(JTA) — Roger Waters projected Anne Frank’s name at recent concerts to draw comparisons between Israel and Nazi Germany, leading Germany’s Orthodox rabbinical association to call for a ban on Waters performances in the country.
Observers told the Jewish Telegraphic Agency that Waters, the former Pink Floyd frontman known as a leader in the boycott Israel movement, has lumped Anne Frank together with Palestinian Al Jazeera journalist Shireen Abu Akleh in on-screen projections at concerts on his current tour. Abu Akleh was killed on an assignment in the West Bank last year, and the Israeli military apologized early this month for her death, after admitting that she was likely hit by fire from an Israeli soldier during a raid.
The screen at Waters concerts also frequently shows a pig-shaped balloon emblazoned with the logo of an Israeli armaments firm. He reportedly at times dons a Nazi-style uniform and symbolically shoots a machine gun into the crowd.
Some say the 79-year-old rocker plays with antisemitic stereotypes, going beyond political criticism into incitement of hate. German media “went into the shows and were disgusted by them; it is such blunt and disgusting propaganda they are hearing, and the music is really in the background,” said Sacha Stawski, Frankfurt-based pro-Israel activist and founder of Honestly Concerned.
Waters, who won many hearts in Germany through Pink Floyd’s live “The Wall” concert in 1990, recently performed concerts in Berlin and Munich and was on to Frankfurt, where he had successfully appealed a court order to ban the event. That concert is scheduled for May 28.
The city of Frankfurt had called Waters “one of the most widely spread antisemites in the world,” over imagery and Israel critique at his past concerts, in its attempt to ban him from playing there. Munich’s mayor had also unsuccessfully attempted to block a Waters show.
If they cannot stop him in the courts, opponents said they will continue to try to sway public opinion.
“My goal is to educate about his hatred, to make sure less and less people go into these concerts,” said Stawski, a main force behind efforts to challenge Waters in the Frankfurt court, which claim that Waters is antisemitic. Several German cities have passed legislation barring state-funded venues from hosting events for the Boycott, Divestment and Sanctions movement that Waters champions.
Charlotte Knobloch, head of the Jewish community of Munich and Upper Bavaria, said at a protest before Water’s concert last Sunday in her home city that she was frustrated by the courts.
“Since October 2022, there have been arguments about this concert. Legal motions and media headlines have been produced en masse — without yielding any result,” she said. “So that now, in May, we are standing here protesting against a concert that is taking place exactly as Roger Waters always wanted it to.”
Politicians joined in the protest with Knobloch, and even the management of the Olympia Stadium, on monitors ahead of the concert, explicitly distanced itself from the singer’s politics, according to the Suddeutsche Zeitung.
“What do the regular affirmations of ‘Never Again’ by politicians and statements that antisemitism has no place in Germany actually count for, if at the same time errant interpreters and intellectual arsonists are offered a public space to blatantly spread their hatred of Jews and Israel?” read the May 22 statement from the Orthodox Rabbinical Conference of Germany, led by Rabbis Avichai Apel, Zsolt Balla and Yehuda Pushkin. “It is deeply shameful that in no case in Germany has it so far been possible to ban the clearly antisemitic and anti-Israeli concerts of Roger Waters.”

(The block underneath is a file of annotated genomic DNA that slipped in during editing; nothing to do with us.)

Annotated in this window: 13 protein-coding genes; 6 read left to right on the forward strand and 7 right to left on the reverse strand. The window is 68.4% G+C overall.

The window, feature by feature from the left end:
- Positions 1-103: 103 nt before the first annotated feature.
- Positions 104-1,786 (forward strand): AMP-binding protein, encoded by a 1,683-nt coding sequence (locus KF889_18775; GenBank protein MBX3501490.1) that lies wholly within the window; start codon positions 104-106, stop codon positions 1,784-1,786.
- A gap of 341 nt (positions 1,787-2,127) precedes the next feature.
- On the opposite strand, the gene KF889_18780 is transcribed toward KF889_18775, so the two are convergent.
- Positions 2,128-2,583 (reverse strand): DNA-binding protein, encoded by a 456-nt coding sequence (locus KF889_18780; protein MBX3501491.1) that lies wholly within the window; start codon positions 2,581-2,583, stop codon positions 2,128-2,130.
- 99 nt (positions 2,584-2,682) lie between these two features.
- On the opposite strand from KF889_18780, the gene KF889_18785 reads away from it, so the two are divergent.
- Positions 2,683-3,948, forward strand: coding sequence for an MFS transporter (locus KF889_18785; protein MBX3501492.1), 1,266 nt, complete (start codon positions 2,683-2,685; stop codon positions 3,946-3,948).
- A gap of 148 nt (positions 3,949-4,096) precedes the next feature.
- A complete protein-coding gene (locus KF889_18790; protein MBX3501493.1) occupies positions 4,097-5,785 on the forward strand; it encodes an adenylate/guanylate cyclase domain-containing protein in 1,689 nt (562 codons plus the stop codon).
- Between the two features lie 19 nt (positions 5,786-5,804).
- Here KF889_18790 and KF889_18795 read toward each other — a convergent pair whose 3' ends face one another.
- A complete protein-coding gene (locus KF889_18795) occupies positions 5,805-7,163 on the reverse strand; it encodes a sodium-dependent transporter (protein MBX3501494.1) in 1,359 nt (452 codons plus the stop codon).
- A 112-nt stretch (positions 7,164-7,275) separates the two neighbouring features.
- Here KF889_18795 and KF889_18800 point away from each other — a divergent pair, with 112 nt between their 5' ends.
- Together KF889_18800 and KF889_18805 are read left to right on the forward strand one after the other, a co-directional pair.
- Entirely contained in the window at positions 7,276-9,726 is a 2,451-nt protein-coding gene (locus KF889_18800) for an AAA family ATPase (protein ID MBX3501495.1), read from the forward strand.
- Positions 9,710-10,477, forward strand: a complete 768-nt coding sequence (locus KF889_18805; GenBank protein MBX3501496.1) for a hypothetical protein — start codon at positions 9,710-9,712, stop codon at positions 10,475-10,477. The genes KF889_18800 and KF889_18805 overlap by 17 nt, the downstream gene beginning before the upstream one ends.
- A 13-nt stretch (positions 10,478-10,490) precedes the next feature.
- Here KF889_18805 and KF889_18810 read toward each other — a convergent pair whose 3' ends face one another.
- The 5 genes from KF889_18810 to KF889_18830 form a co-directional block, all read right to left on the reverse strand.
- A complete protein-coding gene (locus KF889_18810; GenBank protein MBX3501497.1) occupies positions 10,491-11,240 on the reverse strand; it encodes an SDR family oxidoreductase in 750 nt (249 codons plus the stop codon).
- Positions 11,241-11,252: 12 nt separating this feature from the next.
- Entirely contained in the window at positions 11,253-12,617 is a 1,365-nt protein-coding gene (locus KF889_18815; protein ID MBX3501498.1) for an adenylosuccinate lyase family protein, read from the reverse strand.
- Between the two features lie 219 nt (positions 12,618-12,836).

The Belltower journalist Nicholas Potter, who observed the May 17 Berlin concert, argued that Waters promoted antisemitic language.
In speech bubbles on an LED screen in the Mercedes-Benz Arena, Waters blamed the world’s troubles on “THE POWERS THAT BE,” which Potter described as “an ominous, overpowering elite that is not explicitly named — this is an antisemitic blueprint on which many conspiracy narratives work.”
Before the event, BDS supporters outside the arena handed out flyers and held up banners, one of which read, “Jews, Israelis and internationals all agree with the Roger,” added Potter, noting that the average concertgoer appeared to be white, German and around 60 years old.
Waters has had little new to say about the allegations of antisemitism and has not apparently changed his tune. According to the Suddeutsche Zeitung newspaper, hours before his concert in Munich, Waters posted a message on Facebook calling Israel a “tyrannical, racist regime.” He compared the BDS movement to Germany’s Nazi-era White Rose resistance movement, whose leaders, including siblings Hans and Sophie Scholl, were beheaded by the Nazi regime.
His remarks were in keeping with his comments in an interview with Spiegel Magazine in March. He denied that he had ever been an antisemite, and added that it was “bizarre that my career should now be attacked on the basis of allegations made by the Israel lobby.”
“For all I care, they can try to cancel every concert I do in Germany. I will fight them in court,” he told Spiegel. “It’s a tragedy for Germany that they even try. Because the message to the world is: We Germans don’t care about human rights and freedom of expression.”
People should take Waters at his word and stay away if they disagree with his politics, said Stawski, referring to the fact that Waters also tells Pink Floyd fans who don’t agree with him to “f*** off,” via the arena screen.
“If you are a fan of Pink Floyd but do not want to go along with the antisemitism, buy a CD of Pink Floyd and do not damn well go into these concerts,” Stawski said.